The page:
Grammar

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Grammar is the field of linguistics that describes the way any given natural language is used. It includes morphology and syntax, often complemented by phonetics, phonology, and semantics.

Each language has its own distinct grammar. "English grammar" is a description of the way the English language is used. A reference book describing the grammar of a language and presented in a "rules" format is called a "reference grammar" or simply "a grammar".

A fully explicit grammar exhaustively describing the grammatical constructions of a language is called a descriptive grammar. This can be contrasted with a prescriptive grammar, which tries to enforce some hypothetical governing rules about how a language should be used.

Teaching grammar[edit]

It is probably inevitable that English language coursebooks created for the instruction of non-native speakers will be well into the prescriptive side of the descriptive/prescriptive spectrum. Teachers should be aware that the grammatical explanations presented in such books are explicitly simplified for consumption by non-native students and may not always represent the whole truth.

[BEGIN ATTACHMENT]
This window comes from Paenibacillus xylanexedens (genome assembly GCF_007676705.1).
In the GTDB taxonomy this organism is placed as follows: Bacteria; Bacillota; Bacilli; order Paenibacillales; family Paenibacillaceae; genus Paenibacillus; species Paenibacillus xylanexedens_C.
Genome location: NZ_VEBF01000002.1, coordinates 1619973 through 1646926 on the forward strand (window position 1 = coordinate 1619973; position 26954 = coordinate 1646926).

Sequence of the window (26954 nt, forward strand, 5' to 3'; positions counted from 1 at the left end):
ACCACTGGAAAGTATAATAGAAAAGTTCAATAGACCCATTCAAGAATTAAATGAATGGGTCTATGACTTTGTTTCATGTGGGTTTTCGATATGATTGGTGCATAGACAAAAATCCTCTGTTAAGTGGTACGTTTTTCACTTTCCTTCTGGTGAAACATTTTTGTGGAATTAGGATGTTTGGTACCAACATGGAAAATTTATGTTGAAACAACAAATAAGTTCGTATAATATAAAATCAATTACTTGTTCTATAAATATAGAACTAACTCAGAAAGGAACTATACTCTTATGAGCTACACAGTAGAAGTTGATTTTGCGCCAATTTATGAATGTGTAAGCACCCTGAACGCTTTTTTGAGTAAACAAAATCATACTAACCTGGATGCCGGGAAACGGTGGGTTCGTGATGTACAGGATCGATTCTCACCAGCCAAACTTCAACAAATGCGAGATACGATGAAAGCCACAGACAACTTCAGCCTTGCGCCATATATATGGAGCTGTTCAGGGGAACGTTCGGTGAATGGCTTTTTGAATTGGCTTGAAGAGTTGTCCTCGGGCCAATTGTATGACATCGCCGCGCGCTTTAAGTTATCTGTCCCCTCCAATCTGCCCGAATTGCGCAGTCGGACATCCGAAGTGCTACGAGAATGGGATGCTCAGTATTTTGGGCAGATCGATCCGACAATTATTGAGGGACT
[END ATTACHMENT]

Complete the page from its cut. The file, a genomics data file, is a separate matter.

Those who would like a more profound understanding might wish to read The English Verb by Michael Lewis - a book specifically written with such native language teachers in mind.

Nevertheless teachers who have to work from a coursebook should be careful about criticizing it to their students as this may cause them to start to lose faith in all the material in the book, a consequence which would impede their learning.

Teacher's tip[edit]

For teachers looking to giving their students extra grammar work, How English Works (Oxford ISBN 0-19-431456-1), by Michael Swan and Catherine Walter is excellent for self study.

For teachers themselves, Swan speaks highly of The Cambridge Grammar of English, by Carter and McCarthy; The Comprehensive Grammar of the English Language (Longman, 1985) by Quirk, Greenbaum, Leech and Svartvik; and The Cambridge Grammar of the English Language (CUP, 2003), by Huddleston, Pullum et al.[1]

References[edit]

  1. "Coffee with Michael Swan: all about grammar"

See also[edit]

External links[edit]